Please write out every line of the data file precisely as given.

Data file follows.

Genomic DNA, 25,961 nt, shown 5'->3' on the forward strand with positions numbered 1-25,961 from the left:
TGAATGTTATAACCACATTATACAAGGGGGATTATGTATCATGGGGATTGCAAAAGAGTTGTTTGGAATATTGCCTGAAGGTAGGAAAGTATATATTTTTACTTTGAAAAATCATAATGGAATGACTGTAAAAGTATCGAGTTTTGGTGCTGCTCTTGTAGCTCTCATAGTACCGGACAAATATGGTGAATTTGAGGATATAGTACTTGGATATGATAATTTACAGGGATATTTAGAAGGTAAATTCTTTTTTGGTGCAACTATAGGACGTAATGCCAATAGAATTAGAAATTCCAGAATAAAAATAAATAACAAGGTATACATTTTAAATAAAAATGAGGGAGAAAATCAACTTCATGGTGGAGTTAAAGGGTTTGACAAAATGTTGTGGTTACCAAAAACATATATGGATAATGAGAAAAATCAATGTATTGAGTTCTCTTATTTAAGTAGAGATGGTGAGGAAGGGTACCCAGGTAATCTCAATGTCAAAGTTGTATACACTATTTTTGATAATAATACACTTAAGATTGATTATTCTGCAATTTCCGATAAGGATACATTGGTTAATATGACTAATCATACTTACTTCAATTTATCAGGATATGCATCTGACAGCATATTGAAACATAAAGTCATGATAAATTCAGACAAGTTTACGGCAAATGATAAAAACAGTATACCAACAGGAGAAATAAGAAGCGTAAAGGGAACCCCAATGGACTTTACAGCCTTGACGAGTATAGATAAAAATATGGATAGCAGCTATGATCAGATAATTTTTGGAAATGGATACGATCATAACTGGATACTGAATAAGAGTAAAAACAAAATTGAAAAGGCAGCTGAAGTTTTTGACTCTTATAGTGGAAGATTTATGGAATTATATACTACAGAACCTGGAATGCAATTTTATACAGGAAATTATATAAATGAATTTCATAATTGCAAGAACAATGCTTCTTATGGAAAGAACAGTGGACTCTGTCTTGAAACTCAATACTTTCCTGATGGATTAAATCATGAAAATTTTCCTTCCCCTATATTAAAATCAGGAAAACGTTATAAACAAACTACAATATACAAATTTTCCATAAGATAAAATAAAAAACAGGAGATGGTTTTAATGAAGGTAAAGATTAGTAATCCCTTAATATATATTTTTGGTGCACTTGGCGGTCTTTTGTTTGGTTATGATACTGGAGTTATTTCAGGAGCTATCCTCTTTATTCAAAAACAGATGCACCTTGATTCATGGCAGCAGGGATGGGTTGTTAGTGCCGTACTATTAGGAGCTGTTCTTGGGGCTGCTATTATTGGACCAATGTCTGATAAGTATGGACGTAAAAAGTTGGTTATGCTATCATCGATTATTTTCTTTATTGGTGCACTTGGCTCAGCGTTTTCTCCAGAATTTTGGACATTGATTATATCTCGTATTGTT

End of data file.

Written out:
Genomic DNA, 25,961 nt, shown 5'->3' on the forward strand with positions numbered 1-25,961 from the left:
TGAATGTTATAACCACATTATACAAGGGGGATTATGTATCATGGGGATTGCAAAAGAGTTGTTTGGAATATTGCCTGAAGGTAGGAAAGTATATATTTTTACTTTGAAAAATCATAATGGAATGACTGTAAAAGTATCGAGTTTTGGTGCTGCTCTTGTAGCTCTCATAGTACCGGACAAATATGGTGAATTTGAGGATATAGTACTTGGATATGATAATTTACAGGGATATTTAGAAGGTAAATTCTTTTTTGGTGCAACTATAGGACGTAATGCCAATAGAATTAGAAATTCCAGAATAAAAATAAATAACAAGGTATACATTTTAAATAAAAATGAGGGAGAAAATCAACTTCATGGTGGAGTTAAAGGGTTTGACAAAATGTTGTGGTTACCAAAAACATATATGGATAATGAGAAAAATCAATGTATTGAGTTCTCTTATTTAAGTAGAGATGGTGAGGAAGGGTACCCAGGTAATCTCAATGTCAAAGTTGTATACACTATTTTTGATAATAATACACTTAAGATTGATTATTCTGCAATTTCCGATAAGGATACATTGGTTAATATGACTAATCATACTTACTTCAATTTATCAGGATATGCATCTGACAGCATATTGAAACATAAAGTCATGATAAATTCAGACAAGTTTACGGCAAATGATAAAAACAGTATACCAACAGGAGAAATAAGAAGCGTAAAGGGAACCCCAATGGACTTTACAGCCTTGACGAGTATAGATAAAAATATGGATAGCAGCTATGATCAGATAATTTTTGGAAATGGATACGATCATAACTGGATACTGAATAAGAGTAAAAACAAAATTGAAAAGGCAGCTGAAGTTTTTGACTCTTATAGTGGAAGATTTATGGAATTATATACTACAGAACCTGGAATGCAATTTTATACAGGAAATTATATAAATGAATTTCATAATTGCAAGAACAATGCTTCTTATGGAAAGAACAGTGGACTCTGTCTTGAAACTCAATACTTTCCTGATGGATTAAATCATGAAAATTTTCCTTCCCCTATATTAAAATCAGGAAAACGTTATAAACAAACTACAATATACAAATTTTCCATAAGATAAAATAAAAAACAGGAGATGGTTTTAATGAAGGTAAAGATTAGTAATCCCTTAATATATATTTTTGGTGCACTTGGCGGTCTTTTGTTTGGTTATGATACTGGAGTTATTTCAGGAGCTATCCTCTTTATTCAAAAACAGATGCACCTTGATTCATGGCAGCAGGGATGGGTTGTTAGTGCCGTACTATTAGGAGCTGTTCTTGGGGCTGCTATTATTGGACCAATGTCTGATAAGTATGGACGTAAAAAGTTGGTTATGCTATCATCGATTATTTTCTTTATTGGTGCACTTGGCTCAGCGTTTTCTCCAGAATTTTGGACATTGATTATATCTCGTATTGTT